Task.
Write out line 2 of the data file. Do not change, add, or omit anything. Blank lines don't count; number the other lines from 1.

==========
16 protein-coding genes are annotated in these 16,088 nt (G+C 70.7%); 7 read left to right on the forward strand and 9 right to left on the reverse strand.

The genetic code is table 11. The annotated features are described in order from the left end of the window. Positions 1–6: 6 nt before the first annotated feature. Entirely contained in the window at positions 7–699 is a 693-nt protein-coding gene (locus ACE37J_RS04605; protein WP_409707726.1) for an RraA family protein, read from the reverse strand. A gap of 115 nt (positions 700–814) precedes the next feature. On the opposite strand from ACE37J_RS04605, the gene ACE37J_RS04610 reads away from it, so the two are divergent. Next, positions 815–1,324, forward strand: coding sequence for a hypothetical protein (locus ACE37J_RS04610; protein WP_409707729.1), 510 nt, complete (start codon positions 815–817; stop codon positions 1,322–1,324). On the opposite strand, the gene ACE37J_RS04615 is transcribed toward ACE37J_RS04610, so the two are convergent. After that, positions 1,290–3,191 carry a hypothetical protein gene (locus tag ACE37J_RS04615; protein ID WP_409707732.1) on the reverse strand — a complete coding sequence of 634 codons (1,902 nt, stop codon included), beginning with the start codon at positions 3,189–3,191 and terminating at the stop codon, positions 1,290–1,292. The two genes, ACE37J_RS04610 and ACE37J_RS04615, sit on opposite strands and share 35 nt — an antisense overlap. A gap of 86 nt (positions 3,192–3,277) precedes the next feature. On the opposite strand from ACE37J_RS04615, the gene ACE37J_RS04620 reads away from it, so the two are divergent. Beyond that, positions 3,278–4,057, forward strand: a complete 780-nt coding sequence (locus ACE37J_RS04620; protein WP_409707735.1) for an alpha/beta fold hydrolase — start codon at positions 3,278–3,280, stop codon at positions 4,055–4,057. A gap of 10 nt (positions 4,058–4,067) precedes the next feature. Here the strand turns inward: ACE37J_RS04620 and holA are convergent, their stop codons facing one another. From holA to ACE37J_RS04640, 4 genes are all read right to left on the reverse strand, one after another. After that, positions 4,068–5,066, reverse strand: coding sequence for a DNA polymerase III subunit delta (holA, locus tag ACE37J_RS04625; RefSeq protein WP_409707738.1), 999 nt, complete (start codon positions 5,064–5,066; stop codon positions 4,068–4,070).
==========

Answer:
The genetic code is table 11. The annotated features are described in order from the left end of the window. Positions 1–6: 6 nt before the first annotated feature. Entirely contained in the window at positions 7–699 is a 693-nt protein-coding gene (locus ACE37J_RS04605; protein WP_409707726.1) for an RraA family protein, read from the reverse strand. A gap of 115 nt (positions 700–814) precedes the next feature. On the opposite strand from ACE37J_RS04605, the gene ACE37J_RS04610 reads away from it, so the two are divergent. Next, positions 815–1,324, forward strand: coding sequence for a hypothetical protein (locus ACE37J_RS04610; protein WP_409707729.1), 510 nt, complete (start codon positions 815–817; stop codon positions 1,322–1,324). On the opposite strand, the gene ACE37J_RS04615 is transcribed toward ACE37J_RS04610, so the two are convergent. After that, positions 1,290–3,191 carry a hypothetical protein gene (locus tag ACE37J_RS04615; protein ID WP_409707732.1) on the reverse strand — a complete coding sequence of 634 codons (1,902 nt, stop codon included), beginning with the start codon at positions 3,189–3,191 and terminating at the stop codon, positions 1,290–1,292. The two genes, ACE37J_RS04610 and ACE37J_RS04615, sit on opposite strands and share 35 nt — an antisense overlap. A gap of 86 nt (positions 3,192–3,277) precedes the next feature. On the opposite strand from ACE37J_RS04615, the gene ACE37J_RS04620 reads away from it, so the two are divergent. Beyond that, positions 3,278–4,057, forward strand: a complete 780-nt coding sequence (locus ACE37J_RS04620; protein WP_409707735.1) for an alpha/beta fold hydrolase — start codon at positions 3,278–3,280, stop codon at positions 4,055–4,057. A gap of 10 nt (positions 4,058–4,067) precedes the next feature. Here the strand turns inward: ACE37J_RS04620 and holA are convergent, their stop codons facing one another. From holA to ACE37J_RS04640, 4 genes are all read right to left on the reverse strand, one after another. After that, positions 4,068–5,066, reverse strand: coding sequence for a DNA polymerase III subunit delta (holA, locus tag ACE37J_RS04625; RefSeq protein WP_409707738.1), 999 nt, complete (start codon positions 5,064–5,066; stop codon positions 4,068–4,070).